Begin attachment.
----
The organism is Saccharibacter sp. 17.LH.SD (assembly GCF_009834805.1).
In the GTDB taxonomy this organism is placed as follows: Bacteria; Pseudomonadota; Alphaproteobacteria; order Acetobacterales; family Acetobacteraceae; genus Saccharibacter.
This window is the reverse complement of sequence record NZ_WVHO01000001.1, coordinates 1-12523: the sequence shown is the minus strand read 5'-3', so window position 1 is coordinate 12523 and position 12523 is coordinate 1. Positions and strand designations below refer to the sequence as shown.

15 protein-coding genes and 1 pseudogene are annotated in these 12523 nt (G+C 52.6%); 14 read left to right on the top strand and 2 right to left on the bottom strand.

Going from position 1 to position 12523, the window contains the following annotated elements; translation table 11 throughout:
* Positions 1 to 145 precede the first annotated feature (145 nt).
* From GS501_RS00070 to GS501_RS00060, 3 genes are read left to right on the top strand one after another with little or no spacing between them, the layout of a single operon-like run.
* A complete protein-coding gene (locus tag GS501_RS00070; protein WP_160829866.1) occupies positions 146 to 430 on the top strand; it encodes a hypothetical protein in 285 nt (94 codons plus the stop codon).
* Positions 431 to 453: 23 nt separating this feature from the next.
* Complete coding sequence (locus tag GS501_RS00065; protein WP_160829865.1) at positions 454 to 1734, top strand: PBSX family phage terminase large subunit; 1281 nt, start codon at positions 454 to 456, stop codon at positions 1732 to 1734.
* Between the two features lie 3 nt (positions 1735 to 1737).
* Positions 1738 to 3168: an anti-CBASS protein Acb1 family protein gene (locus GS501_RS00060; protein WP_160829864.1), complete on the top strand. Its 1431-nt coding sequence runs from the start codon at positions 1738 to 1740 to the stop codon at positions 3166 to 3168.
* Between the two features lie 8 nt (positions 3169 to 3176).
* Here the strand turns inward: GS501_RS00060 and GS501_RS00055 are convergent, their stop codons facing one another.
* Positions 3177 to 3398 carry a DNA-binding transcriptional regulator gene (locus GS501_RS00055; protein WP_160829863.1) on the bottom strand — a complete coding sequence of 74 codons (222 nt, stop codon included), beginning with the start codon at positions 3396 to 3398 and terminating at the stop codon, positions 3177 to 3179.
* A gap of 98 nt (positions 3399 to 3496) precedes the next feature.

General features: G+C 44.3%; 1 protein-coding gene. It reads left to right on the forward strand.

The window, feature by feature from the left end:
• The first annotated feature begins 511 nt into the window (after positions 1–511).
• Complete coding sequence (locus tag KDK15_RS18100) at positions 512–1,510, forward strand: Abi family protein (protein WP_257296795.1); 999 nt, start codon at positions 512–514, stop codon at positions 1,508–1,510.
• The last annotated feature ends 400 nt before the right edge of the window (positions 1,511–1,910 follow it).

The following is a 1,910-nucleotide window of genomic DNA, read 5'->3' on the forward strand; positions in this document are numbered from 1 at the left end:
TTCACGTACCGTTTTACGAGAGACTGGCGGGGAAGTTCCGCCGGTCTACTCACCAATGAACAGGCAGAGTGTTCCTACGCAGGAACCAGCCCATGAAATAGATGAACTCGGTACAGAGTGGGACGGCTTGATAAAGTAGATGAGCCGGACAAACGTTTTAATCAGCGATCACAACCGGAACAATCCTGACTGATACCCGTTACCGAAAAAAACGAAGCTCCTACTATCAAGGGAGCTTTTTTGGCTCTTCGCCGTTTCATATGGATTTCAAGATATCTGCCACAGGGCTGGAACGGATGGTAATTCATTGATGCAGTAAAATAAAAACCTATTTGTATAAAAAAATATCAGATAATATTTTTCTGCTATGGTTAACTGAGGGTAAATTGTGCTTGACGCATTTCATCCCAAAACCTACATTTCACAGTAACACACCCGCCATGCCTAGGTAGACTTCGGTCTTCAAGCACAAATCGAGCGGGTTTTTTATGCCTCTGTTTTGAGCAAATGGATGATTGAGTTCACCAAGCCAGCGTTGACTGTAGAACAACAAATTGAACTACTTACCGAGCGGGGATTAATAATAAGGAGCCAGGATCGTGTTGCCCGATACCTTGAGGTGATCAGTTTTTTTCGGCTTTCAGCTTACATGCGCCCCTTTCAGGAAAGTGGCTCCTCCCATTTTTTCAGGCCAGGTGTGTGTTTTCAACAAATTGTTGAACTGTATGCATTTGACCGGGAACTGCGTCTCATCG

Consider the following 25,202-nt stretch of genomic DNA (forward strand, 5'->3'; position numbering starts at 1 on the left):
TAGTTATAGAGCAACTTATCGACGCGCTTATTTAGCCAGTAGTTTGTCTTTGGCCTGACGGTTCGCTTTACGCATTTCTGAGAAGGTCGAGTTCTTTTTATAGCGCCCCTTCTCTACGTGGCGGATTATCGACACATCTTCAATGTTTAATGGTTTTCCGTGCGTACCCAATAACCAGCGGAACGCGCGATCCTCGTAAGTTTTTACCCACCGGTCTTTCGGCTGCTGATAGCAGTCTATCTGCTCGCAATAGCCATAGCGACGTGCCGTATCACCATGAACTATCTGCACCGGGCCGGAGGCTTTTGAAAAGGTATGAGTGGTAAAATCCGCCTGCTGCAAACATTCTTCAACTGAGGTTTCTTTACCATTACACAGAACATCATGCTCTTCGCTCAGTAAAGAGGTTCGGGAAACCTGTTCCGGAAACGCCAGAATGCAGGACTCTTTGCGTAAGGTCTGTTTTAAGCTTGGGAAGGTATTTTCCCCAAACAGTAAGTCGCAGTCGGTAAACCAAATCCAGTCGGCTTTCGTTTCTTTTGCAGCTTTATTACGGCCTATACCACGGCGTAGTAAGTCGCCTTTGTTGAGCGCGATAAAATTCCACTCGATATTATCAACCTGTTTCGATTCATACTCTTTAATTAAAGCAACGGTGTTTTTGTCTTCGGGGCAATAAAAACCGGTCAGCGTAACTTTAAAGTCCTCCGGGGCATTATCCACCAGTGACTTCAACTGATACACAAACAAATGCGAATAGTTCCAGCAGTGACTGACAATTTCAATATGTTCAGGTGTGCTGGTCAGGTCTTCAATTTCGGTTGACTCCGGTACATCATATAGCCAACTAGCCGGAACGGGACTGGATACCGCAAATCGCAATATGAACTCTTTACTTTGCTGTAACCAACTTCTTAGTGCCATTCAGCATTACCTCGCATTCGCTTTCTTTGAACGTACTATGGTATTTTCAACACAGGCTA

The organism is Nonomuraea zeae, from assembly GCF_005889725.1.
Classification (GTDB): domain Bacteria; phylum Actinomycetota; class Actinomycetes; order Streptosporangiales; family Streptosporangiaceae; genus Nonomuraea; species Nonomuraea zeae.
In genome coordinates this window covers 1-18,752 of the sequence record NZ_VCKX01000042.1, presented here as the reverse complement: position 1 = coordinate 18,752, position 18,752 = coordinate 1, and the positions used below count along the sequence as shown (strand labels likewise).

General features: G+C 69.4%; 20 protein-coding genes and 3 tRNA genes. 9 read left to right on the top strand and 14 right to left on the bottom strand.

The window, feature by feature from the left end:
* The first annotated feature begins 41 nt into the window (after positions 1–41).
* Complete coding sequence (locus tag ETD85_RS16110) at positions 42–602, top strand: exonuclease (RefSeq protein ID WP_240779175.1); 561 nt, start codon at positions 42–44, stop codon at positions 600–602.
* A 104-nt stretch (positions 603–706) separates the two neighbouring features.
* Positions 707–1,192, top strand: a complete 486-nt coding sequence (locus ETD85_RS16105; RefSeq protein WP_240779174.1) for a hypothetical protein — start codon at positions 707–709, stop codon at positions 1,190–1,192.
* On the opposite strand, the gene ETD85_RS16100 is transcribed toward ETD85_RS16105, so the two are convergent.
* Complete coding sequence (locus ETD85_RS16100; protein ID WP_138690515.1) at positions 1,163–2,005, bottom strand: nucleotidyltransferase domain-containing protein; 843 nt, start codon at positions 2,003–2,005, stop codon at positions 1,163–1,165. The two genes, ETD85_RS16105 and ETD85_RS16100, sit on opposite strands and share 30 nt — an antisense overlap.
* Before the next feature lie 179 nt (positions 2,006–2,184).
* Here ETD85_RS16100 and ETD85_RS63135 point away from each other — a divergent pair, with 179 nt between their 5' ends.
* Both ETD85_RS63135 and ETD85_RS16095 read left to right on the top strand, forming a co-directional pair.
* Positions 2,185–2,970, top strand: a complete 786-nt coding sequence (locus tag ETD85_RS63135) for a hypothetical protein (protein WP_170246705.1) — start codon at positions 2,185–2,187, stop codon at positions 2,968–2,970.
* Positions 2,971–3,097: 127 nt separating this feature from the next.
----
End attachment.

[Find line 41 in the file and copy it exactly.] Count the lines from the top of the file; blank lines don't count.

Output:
* Positions 2,971–3,097: 127 nt separating this feature from the next.